Maintained by The National Society of The Colonial Dames of America in the State of Georgia, the Andrew Low House is more than a static relic; it’s a dynamic exhibition space, offering guided tours Savannah aficionados and novices alike revel in. Here’s what you can expect when you visit:

  • Elegant Interiors: Behold rooms adorned with mid-19th century decor, reflecting the opulence and affluent lifestyle of Savannah’s former denizens.
  • Rich History: Immerse yourself in stories from an era gone by, learning about the prestigious guests and the pivotal role the house played in Savannah’s cotton trade.
  • Guided Tours: Knowledgeable guides bring the past to life, providing insights into the Italianate style and the cultural relevance of these enchanting Southern architectural masterpieces.

Whether you’re an architecture enthusiast, a history buff, or simply looking to experience a unique slice of the South, your visit to the Andrew Low House is guaranteed to be a highlight in your exploration of Savannah’s illustrious past.

The Cultural Tapestry of Savannah’s Historic Estates

Historic Homes in Savannah, Georgia

As you delve into Georgia’s antebellum history and embark on Savannah sightseeing, you’ll find the city’s storied past etched within the walls of its historic homes in Savannah, Georgia. These homes are not mere structures; they are repositories of culture, each with its own narrative that contributes to the intricate tapestry of the South.

The Mercer-Williams House is synonymous with both splendor and suspense. Known for its pivotal role in the true-crime novel “Midnight in the Garden of Good and Evil,” this home offers more than just a tour; it’s an excursion into a world where history and literature collide. The home’s Italianate and Greek Revival architectural styles are a visual treat, highlighting the importance of aesthetic in the antebellum South.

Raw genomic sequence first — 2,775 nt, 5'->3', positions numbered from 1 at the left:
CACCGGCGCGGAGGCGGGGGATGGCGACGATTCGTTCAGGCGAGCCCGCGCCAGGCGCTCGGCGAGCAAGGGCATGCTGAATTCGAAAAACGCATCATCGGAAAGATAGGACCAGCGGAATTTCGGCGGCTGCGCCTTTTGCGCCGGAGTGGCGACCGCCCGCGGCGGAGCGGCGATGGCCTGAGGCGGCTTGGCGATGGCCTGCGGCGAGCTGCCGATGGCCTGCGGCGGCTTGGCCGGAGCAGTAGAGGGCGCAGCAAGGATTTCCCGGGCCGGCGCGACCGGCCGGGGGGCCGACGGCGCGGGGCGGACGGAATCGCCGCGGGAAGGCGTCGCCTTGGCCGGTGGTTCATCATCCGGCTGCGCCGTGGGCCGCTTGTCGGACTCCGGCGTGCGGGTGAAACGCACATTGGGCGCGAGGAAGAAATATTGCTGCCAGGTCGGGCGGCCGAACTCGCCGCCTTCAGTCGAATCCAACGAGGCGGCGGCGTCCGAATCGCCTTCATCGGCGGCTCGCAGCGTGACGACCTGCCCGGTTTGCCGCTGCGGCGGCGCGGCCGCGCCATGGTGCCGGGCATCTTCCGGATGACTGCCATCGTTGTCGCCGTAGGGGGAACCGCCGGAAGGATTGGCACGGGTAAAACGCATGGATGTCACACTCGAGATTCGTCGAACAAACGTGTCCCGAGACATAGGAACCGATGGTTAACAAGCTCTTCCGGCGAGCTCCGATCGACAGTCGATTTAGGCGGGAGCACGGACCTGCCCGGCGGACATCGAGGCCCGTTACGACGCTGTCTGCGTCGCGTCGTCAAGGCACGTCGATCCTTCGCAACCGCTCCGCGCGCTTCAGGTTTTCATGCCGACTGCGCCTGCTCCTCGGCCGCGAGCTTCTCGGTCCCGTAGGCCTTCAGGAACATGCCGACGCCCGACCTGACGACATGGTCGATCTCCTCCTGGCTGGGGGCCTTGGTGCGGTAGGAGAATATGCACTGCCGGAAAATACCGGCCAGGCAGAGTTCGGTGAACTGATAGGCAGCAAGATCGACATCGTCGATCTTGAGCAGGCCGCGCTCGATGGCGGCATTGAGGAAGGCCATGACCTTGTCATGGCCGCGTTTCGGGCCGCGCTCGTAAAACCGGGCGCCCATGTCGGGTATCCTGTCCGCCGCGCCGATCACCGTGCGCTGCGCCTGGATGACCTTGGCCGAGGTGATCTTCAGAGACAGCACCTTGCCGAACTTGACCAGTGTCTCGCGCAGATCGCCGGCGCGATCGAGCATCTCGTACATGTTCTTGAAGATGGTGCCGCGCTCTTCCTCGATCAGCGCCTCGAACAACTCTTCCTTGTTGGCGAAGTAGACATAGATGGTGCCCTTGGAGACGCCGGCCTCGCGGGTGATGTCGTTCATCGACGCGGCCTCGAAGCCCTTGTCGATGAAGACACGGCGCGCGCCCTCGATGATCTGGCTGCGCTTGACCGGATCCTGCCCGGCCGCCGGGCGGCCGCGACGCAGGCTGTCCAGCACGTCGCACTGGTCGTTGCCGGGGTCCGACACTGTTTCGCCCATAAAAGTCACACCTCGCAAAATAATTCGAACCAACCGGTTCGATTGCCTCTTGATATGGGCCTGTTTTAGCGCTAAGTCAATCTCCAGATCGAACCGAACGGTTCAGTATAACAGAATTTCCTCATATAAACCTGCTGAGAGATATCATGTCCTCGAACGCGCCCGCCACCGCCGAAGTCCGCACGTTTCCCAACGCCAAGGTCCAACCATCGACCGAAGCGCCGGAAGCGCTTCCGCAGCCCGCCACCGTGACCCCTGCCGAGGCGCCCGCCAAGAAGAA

Furthermore, the literary legacy of Savannah is splendidly captured in the Flannery O’Connor Childhood Home. Here, you’ll step into the space where one of America’s most formidable writers began her journey, with exhibits and guided tours illuminating her life and works. This home is a monument to O’Connor’s enduring influence on Southern Gothic literature.

  • The Mercer-Williams House: Explore the opulence and literary significance.
  • The Flannery O’Connor Childhood Home: A tribute to the celebrated author’s formative years.

These historic homes transcend time, allowing you to glimpse into a period when art and society were intimately interwoven with the everyday. As you explore these landmarks, take a moment to stand still; let the grandeur of antebellum aesthetics and the whispers of past literati envelop you, leaving an indelible mark on your understanding of Savannah’s historical grandiosity.

Savannah’s Artistic Heritage: The Birthplace of Juliette Gordon Low

As you explore the charming avenues of Savannah, don’t miss the opportunity to visit the Juliette Gordon Low Birthplace, a pivotal part of the city’s rich artistic and cultural heritage. This historic house is more than just a marvel of Savannah architecture; it’s a shrine to the empowering legacy of the founder of the Girl Scouts of America. Nestled at the heart of Savannah, the birthplace at 10 East Oglethorpe Avenue serves as an inspirational landmark that connects the present to a time of transformation and social progress.